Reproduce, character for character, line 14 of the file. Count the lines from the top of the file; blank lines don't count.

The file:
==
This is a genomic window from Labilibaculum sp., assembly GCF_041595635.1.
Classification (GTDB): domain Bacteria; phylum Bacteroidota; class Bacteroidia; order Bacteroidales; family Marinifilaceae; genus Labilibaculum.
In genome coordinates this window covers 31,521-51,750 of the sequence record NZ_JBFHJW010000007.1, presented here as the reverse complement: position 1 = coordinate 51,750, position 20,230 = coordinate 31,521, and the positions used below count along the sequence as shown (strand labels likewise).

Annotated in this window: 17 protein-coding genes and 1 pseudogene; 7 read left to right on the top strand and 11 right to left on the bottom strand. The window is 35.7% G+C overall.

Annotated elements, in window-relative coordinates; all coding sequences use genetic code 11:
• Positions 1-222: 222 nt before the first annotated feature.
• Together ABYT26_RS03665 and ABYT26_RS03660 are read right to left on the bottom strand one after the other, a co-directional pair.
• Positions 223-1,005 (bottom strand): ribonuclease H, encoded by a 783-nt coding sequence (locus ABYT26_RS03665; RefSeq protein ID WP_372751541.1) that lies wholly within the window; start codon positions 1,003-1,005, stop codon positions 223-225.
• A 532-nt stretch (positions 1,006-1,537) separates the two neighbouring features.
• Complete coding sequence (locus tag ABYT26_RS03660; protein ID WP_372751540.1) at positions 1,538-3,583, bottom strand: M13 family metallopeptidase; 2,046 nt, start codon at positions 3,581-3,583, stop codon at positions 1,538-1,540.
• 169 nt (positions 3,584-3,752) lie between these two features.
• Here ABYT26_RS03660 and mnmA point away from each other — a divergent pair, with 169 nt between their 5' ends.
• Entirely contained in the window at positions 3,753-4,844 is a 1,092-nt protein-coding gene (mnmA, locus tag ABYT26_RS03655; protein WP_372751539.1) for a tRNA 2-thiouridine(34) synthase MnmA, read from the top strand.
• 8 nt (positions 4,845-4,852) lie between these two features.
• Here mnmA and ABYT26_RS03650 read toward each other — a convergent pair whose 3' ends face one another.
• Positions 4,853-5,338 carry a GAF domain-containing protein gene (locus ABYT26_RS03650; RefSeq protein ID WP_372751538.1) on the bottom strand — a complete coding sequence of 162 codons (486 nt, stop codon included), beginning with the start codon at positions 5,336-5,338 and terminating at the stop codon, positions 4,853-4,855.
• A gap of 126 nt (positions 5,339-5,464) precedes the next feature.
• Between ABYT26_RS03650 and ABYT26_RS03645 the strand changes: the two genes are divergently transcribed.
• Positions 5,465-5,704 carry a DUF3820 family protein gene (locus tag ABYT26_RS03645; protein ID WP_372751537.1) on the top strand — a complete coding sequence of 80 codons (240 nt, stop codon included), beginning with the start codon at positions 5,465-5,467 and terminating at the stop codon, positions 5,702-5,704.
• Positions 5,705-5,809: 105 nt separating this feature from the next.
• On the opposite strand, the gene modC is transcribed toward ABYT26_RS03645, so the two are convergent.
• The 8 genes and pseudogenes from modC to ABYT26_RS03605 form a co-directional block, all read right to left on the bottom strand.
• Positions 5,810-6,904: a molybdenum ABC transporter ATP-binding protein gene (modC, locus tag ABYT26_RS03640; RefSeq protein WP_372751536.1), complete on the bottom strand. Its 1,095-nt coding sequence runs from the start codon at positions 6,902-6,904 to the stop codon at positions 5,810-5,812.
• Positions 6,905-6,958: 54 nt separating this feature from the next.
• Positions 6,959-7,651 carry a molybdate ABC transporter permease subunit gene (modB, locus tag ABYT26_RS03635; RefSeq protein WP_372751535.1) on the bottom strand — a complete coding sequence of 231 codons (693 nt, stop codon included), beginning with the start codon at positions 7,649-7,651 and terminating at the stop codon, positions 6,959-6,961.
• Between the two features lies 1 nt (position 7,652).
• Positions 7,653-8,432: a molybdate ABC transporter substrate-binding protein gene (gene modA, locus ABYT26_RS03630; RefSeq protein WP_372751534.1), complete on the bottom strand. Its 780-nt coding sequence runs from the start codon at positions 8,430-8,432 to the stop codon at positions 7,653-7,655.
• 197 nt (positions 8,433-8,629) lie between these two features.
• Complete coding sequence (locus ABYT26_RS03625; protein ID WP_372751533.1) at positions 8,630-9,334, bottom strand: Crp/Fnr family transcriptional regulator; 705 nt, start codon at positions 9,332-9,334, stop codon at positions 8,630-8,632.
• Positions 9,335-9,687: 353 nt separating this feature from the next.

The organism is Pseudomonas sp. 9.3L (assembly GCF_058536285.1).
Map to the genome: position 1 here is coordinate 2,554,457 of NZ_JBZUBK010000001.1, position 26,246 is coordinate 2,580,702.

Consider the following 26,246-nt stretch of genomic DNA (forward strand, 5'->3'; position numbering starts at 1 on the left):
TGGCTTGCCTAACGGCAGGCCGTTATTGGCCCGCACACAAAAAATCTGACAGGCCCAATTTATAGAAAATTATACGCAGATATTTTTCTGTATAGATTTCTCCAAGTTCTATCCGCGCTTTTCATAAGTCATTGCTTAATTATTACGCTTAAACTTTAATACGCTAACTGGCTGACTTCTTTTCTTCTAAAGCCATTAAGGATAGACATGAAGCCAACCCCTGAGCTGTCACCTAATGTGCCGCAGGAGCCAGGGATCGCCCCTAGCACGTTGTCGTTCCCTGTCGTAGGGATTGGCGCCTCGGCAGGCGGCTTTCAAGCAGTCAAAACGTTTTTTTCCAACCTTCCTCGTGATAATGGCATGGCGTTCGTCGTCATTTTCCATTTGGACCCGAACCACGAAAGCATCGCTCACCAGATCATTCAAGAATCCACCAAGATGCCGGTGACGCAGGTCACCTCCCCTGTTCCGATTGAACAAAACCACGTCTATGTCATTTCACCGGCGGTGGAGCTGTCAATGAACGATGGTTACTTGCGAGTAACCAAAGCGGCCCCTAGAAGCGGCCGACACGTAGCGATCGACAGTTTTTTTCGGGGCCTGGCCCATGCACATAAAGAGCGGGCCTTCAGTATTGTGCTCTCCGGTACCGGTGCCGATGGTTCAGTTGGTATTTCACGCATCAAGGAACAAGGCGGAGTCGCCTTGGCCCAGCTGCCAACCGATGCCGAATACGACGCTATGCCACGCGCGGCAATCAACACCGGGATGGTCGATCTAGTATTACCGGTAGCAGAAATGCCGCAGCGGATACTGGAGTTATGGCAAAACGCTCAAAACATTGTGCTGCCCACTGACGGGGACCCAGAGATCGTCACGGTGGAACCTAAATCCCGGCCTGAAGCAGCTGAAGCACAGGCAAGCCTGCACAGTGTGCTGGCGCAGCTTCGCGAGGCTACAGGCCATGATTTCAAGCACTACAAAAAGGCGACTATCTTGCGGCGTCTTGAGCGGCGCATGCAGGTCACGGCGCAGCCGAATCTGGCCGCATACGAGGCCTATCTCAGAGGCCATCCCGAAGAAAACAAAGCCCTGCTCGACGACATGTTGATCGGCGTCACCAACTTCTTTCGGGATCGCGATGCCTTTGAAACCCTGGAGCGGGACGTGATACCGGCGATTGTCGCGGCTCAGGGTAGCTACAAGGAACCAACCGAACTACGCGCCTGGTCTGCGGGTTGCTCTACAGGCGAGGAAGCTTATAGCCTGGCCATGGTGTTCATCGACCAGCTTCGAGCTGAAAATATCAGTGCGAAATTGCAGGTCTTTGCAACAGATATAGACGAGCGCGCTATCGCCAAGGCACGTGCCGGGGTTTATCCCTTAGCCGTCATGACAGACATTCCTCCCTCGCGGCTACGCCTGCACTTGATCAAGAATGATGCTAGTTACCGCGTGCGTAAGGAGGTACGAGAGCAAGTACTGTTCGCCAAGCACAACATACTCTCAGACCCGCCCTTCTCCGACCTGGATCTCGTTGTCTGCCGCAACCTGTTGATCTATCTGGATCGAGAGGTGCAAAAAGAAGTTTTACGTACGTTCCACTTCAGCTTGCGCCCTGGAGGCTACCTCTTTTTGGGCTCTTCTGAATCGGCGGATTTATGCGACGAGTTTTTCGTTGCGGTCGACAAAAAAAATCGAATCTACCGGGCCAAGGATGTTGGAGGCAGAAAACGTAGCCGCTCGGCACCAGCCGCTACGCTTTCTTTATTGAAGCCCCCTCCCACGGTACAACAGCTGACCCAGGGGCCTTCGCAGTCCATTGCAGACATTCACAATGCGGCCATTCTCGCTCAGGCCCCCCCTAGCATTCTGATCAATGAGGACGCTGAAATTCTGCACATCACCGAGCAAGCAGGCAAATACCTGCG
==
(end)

• 8 nt (positions 4,845-4,852) lie between these two features.